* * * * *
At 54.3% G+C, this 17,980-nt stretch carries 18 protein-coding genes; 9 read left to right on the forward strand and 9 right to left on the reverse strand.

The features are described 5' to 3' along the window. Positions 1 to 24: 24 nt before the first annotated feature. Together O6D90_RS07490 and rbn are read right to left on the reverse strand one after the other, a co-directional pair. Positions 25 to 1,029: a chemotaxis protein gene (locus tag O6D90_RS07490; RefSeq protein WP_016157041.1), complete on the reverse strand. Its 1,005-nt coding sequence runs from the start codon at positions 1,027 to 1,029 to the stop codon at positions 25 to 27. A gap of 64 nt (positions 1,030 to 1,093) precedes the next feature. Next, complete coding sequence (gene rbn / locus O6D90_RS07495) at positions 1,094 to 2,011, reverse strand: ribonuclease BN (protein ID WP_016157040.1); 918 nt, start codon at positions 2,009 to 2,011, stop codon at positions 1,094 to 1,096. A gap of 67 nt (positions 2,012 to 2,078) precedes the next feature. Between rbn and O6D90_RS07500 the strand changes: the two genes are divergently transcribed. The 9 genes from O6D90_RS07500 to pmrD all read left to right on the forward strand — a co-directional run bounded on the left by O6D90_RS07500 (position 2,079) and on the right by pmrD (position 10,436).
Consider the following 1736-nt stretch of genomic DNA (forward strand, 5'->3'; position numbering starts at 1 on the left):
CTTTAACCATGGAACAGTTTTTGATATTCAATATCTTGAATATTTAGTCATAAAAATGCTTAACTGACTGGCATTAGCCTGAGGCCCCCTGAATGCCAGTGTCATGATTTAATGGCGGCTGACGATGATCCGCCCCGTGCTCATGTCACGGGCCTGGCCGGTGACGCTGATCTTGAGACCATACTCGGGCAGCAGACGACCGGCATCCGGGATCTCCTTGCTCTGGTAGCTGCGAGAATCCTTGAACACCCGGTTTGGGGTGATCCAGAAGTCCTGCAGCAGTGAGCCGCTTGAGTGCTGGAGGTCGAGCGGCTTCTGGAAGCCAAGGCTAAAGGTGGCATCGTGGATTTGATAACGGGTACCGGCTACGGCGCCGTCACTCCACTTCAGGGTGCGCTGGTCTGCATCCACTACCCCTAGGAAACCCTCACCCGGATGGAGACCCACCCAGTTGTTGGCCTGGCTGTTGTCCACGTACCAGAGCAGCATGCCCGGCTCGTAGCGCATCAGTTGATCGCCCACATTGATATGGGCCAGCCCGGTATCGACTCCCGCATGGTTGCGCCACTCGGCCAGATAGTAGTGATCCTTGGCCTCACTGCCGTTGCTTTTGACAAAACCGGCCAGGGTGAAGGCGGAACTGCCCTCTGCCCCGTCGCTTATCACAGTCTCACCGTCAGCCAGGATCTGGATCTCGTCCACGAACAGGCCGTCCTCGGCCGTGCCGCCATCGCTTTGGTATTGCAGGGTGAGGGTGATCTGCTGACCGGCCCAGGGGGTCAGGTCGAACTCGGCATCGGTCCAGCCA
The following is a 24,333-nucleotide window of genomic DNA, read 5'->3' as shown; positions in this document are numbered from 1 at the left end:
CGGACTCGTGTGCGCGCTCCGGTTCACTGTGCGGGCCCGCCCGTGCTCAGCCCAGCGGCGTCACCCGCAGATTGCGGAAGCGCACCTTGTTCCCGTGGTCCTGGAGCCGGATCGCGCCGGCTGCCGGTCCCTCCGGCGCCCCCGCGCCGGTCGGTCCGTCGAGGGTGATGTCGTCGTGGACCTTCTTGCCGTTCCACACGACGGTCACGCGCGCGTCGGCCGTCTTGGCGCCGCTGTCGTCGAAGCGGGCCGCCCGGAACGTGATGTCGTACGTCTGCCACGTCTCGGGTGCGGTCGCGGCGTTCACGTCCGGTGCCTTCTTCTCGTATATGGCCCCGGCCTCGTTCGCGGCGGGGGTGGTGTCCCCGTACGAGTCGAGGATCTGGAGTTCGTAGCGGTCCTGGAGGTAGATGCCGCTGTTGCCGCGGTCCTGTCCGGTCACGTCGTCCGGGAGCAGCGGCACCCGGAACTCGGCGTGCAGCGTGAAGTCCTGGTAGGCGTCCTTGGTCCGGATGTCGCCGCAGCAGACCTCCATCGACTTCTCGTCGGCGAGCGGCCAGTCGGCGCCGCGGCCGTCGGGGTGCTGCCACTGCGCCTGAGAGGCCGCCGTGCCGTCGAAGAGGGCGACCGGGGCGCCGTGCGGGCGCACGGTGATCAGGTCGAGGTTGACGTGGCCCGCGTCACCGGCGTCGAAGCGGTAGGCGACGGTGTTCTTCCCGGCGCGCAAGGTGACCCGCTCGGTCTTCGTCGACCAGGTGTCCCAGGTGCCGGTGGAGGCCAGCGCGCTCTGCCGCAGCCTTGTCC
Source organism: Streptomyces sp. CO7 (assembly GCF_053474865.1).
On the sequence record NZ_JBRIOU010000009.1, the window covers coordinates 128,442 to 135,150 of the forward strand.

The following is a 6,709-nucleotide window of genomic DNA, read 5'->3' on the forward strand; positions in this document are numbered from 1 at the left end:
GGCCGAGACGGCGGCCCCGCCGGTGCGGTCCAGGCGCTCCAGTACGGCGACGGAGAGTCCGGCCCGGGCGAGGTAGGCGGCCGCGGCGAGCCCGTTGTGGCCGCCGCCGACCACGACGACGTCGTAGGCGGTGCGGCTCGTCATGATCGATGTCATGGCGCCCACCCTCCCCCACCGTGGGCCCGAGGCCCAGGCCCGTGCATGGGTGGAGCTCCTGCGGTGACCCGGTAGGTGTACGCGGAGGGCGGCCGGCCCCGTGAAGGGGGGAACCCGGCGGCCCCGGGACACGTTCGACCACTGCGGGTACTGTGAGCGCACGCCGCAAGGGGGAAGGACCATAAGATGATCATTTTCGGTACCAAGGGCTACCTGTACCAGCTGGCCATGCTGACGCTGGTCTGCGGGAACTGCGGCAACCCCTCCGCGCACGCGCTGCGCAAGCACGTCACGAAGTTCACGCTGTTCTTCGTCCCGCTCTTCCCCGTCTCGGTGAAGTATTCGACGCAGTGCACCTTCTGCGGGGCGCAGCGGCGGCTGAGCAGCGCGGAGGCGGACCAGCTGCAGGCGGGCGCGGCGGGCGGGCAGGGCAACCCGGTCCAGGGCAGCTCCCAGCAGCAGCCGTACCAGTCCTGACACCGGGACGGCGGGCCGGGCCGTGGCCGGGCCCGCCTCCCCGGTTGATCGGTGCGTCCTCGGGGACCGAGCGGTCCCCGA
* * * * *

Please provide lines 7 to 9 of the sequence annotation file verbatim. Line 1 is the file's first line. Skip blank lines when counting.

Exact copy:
Source organism: Streptomyces sp. CO7 (assembly GCF_053474865.1).
On the sequence record NZ_JBRIOU010000009.1, the window covers coordinates 128,442 to 135,150 of the forward strand.

The following is a 6,709-nucleotide window of genomic DNA, read 5'->3' on the forward strand; positions in this document are numbered from 1 at the left end: